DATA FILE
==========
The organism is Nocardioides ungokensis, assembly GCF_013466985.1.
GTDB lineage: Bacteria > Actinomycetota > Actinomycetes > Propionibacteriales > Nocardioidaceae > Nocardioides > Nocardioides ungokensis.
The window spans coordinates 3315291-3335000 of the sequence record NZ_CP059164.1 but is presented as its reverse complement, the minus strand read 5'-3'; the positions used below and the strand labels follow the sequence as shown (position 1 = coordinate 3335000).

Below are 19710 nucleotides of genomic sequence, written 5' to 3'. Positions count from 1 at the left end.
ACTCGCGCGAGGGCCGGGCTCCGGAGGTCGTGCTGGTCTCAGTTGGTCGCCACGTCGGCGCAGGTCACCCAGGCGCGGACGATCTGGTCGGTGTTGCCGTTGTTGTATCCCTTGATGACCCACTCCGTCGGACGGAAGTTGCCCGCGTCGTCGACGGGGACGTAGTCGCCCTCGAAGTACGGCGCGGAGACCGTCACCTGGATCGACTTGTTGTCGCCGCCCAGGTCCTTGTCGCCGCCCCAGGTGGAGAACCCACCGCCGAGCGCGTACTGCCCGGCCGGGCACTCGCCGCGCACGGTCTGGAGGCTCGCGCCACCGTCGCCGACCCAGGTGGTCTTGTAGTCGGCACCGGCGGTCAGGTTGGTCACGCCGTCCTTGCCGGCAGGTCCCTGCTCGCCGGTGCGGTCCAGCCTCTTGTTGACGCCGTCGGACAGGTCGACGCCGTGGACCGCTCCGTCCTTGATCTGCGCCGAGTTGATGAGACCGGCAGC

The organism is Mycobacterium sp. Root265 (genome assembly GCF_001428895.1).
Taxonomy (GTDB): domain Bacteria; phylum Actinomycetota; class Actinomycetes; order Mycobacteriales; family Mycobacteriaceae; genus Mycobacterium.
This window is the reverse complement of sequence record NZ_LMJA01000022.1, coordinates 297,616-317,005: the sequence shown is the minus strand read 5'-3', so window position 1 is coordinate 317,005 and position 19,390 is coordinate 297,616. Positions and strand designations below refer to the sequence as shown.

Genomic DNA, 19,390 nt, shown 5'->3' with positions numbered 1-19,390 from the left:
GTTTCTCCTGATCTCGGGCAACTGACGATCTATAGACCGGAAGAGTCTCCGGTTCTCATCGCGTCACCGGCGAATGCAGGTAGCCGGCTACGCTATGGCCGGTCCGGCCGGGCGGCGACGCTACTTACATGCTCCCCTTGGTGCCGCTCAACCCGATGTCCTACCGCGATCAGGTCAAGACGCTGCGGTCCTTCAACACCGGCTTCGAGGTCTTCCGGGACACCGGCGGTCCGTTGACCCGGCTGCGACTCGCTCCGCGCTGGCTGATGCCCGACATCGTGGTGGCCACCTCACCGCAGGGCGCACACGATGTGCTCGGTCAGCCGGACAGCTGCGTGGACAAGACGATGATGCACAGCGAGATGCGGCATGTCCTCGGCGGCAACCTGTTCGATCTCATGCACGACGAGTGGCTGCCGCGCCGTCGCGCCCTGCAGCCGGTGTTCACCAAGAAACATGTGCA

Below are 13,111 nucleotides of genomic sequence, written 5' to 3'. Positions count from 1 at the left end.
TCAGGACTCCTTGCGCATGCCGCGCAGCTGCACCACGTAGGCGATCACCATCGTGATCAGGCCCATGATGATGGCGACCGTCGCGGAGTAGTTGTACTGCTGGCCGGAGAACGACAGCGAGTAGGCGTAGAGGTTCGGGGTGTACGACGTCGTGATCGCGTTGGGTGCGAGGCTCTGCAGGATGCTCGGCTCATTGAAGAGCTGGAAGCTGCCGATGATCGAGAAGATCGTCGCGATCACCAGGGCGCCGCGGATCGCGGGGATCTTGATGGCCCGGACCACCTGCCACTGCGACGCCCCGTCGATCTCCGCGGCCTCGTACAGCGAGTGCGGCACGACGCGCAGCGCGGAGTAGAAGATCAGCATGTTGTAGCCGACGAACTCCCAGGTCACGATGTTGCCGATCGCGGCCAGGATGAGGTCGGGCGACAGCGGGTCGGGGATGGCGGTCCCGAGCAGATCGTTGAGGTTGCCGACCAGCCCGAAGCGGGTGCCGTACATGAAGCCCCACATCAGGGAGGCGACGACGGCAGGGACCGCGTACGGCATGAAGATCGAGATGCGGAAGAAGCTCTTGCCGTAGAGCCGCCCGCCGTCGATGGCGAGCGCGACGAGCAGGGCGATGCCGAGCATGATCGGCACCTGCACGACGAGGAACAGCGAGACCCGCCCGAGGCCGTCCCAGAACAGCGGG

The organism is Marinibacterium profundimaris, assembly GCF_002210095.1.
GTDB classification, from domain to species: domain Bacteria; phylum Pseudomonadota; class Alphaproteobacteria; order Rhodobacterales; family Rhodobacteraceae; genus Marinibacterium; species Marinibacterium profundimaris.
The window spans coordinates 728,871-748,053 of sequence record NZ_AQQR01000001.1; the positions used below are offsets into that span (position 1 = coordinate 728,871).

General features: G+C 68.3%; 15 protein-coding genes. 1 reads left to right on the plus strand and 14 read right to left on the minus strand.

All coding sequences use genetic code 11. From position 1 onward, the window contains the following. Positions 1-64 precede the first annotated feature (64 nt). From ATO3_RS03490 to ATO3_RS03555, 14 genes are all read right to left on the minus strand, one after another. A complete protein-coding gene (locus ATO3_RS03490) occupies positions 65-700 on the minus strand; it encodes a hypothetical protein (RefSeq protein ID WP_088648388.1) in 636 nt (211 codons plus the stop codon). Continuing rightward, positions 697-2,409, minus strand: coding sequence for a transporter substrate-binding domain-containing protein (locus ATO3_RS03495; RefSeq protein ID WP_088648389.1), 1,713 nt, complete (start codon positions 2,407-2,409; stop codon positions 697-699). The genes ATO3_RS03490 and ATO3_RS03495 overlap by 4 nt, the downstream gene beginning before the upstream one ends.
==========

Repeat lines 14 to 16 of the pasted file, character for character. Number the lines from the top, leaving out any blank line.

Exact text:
GTDB classification, from domain to species: domain Bacteria; phylum Pseudomonadota; class Alphaproteobacteria; order Rhodobacterales; family Rhodobacteraceae; genus Marinibacterium; species Marinibacterium profundimaris.
The window spans coordinates 728,871-748,053 of sequence record NZ_AQQR01000001.1; the positions used below are offsets into that span (position 1 = coordinate 728,871).

General features: G+C 68.3%; 15 protein-coding genes. 1 reads left to right on the plus strand and 14 read right to left on the minus strand.